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YouTube Launches Initial Test of Live-Stream Shopping with Selected Creators

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YouTube will soon begin a new test of in-stream shopping within live-streams, as part of the ongoing expansion of its creator monetization and eCommerce tools.

As explained by Google:

“As we announced earlier this year, we’ve been beta-testing an integrated shopping experience that allows viewers to tap into the credibility and knowledge of trusted creators to make informed purchases on YouTube. This test was first available on videos on demand, and we’re now piloting this experience on live-streams with a handful of creators and brands. So if you’re watching a supported live-stream on YouTube, you can browse and shop products in real time, without interruption.”

YouTube product display

The option is similar to TikTok’s experiment with live-stream shopping, with the app partnering with Walmart on several live shopping broadcasts.

The process will add more ways to increase product discovery on YouTube – which is particularly relevant when you also consider that 33% of shoppers say that they’ve purchased products that they discovered on YouTube, while watch time of shopping videos with “sale” in the title has increased by more than 400% in the past year.

Indeed, within the broader eCommerce shift, as a result of the pandemic, YouTube has seen a big rise in interest in product-related content. In response, the platform has already begun testing eCommerce product listings  beneath videos, and new AR Try-On ads, while it’s also looking to take a more significant step, with product tags within video clips, which could be either manually added by creators, or eventually, automatically detected via Google’s evolving image recognition systems.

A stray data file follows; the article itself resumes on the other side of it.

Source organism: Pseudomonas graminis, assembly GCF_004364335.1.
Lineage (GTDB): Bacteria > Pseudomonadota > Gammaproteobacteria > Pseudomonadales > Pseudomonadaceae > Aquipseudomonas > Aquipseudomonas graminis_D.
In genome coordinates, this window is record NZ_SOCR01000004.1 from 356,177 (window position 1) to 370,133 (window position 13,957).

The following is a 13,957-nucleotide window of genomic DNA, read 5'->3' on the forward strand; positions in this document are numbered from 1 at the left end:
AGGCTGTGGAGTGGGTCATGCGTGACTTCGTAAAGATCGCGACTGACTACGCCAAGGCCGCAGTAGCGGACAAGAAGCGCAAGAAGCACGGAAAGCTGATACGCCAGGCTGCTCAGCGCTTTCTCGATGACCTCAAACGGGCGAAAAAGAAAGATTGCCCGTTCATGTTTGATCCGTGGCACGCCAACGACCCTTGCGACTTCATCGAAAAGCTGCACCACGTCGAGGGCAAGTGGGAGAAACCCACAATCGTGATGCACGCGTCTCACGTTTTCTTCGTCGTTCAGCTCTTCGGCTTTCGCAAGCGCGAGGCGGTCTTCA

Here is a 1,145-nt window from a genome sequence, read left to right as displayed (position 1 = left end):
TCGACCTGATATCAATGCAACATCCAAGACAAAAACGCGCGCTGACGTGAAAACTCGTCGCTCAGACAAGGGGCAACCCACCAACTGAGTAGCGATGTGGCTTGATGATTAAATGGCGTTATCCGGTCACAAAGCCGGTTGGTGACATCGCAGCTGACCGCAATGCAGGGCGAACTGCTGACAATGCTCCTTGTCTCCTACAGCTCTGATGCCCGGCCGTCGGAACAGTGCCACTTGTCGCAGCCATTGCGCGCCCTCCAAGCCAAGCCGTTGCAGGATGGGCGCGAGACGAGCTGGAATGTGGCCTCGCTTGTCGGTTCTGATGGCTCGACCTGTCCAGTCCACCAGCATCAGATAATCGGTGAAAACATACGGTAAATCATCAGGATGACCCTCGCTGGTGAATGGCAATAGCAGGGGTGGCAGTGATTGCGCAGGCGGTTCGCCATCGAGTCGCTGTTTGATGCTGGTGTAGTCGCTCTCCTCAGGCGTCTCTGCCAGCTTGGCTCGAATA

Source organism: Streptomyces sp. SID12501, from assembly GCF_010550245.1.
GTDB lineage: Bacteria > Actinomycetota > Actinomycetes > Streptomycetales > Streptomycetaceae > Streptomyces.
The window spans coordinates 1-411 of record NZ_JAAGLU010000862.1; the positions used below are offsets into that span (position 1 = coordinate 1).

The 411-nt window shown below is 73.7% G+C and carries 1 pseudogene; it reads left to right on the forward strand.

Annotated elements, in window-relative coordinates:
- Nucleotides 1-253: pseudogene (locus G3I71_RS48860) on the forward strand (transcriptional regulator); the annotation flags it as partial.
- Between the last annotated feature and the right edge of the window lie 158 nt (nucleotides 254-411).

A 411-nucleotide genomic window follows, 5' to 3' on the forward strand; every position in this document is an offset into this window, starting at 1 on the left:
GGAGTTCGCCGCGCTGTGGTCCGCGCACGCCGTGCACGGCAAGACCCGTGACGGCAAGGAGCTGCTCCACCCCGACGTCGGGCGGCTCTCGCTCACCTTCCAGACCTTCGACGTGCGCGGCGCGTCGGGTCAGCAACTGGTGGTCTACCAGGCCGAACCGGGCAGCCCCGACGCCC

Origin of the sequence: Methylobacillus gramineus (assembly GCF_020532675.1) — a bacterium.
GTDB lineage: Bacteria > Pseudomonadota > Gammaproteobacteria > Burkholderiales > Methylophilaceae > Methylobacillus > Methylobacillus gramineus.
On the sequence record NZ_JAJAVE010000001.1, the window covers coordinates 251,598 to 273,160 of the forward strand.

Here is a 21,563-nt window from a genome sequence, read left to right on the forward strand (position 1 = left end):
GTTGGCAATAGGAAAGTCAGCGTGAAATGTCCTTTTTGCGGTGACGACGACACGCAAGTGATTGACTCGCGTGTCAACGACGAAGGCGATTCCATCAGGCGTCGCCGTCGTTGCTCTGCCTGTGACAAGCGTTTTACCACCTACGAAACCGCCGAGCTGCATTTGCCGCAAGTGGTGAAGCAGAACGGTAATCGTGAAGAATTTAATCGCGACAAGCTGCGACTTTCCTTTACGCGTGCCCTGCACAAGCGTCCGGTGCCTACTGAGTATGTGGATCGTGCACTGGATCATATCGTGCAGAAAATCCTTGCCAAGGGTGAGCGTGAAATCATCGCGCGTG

That’s part of a broader conversion of the app into an eCommerce machine, which will enable viewers to purchase any item that they see in a video clip, right there and then when viewing, whether the creator has tagged those items specifically or not.

YouTube’s already taken a step in this, by inserting videos into non-monetized content late last year, which, in some ways, could be a precursor to it adding in product tags in all clips, based on object recognition.

That’s really the next stage, where users will become increasingly accustomed to seeing and buying items within social apps, based on any content displayed (which is also part of Facebook’s broader shopping shift), which will see habitual behaviors change, and expectations of platforms shift as a result.

Which is why YouTube’s looking to get ahead of the curve. And while shopping within live-streams is only a small part of this, it’s another move towards that next level of eCommerce and social connection.

YouTube is making the new live-stream shopping tools available to a small number of creators as part of this initial test.  



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